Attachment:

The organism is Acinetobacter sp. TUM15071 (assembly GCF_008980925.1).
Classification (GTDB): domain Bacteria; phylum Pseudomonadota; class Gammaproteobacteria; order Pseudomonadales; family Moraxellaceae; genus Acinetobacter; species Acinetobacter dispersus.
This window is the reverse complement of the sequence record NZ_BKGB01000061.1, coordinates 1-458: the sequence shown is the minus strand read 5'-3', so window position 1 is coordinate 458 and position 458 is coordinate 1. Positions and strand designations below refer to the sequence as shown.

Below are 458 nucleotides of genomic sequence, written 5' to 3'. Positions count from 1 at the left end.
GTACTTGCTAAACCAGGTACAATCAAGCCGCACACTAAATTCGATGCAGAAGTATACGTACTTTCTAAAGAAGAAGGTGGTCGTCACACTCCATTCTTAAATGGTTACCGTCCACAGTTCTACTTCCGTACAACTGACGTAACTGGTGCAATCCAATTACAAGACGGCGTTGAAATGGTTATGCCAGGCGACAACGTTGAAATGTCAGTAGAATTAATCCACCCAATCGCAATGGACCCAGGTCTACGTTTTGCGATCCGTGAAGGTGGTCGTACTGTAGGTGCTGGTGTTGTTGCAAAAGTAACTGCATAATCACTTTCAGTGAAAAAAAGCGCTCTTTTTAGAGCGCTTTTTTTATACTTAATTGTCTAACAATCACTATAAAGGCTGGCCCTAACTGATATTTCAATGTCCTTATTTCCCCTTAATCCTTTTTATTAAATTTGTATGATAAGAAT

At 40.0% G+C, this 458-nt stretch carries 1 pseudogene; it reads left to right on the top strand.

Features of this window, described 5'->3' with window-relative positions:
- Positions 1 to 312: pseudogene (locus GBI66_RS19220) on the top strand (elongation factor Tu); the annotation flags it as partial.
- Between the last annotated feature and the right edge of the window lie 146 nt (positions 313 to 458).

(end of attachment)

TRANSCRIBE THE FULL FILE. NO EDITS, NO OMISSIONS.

The organism is Acinetobacter sp. TUM15071 (assembly GCF_008980925.1).
Classification (GTDB): domain Bacteria; phylum Pseudomonadota; class Gammaproteobacteria; order Pseudomonadales; family Moraxellaceae; genus Acinetobacter; species Acinetobacter dispersus.
This window is the reverse complement of the sequence record NZ_BKGB01000061.1, coordinates 1-458: the sequence shown is the minus strand read 5'-3', so window position 1 is coordinate 458 and position 458 is coordinate 1. Positions and strand designations below refer to the sequence as shown.

Below are 458 nucleotides of genomic sequence, written 5' to 3'. Positions count from 1 at the left end.
GTACTTGCTAAACCAGGTACAATCAAGCCGCACACTAAATTCGATGCAGAAGTATACGTACTTTCTAAAGAAGAAGGTGGTCGTCACACTCCATTCTTAAATGGTTACCGTCCACAGTTCTACTTCCGTACAACTGACGTAACTGGTGCAATCCAATTACAAGACGGCGTTGAAATGGTTATGCCAGGCGACAACGTTGAAATGTCAGTAGAATTAATCCACCCAATCGCAATGGACCCAGGTCTACGTTTTGCGATCCGTGAAGGTGGTCGTACTGTAGGTGCTGGTGTTGTTGCAAAAGTAACTGCATAATCACTTTCAGTGAAAAAAAGCGCTCTTTTTAGAGCGCTTTTTTTATACTTAATTGTCTAACAATCACTATAAAGGCTGGCCCTAACTGATATTTCAATGTCCTTATTTCCCCTTAATCCTTTTTATTAAATTTGTATGATAAGAAT

At 40.0% G+C, this 458-nt stretch carries 1 pseudogene; it reads left to right on the top strand.

Features of this window, described 5'->3' with window-relative positions:
- Positions 1 to 312: pseudogene (locus GBI66_RS19220) on the top strand (elongation factor Tu); the annotation flags it as partial.
- Between the last annotated feature and the right edge of the window lie 146 nt (positions 313 to 458).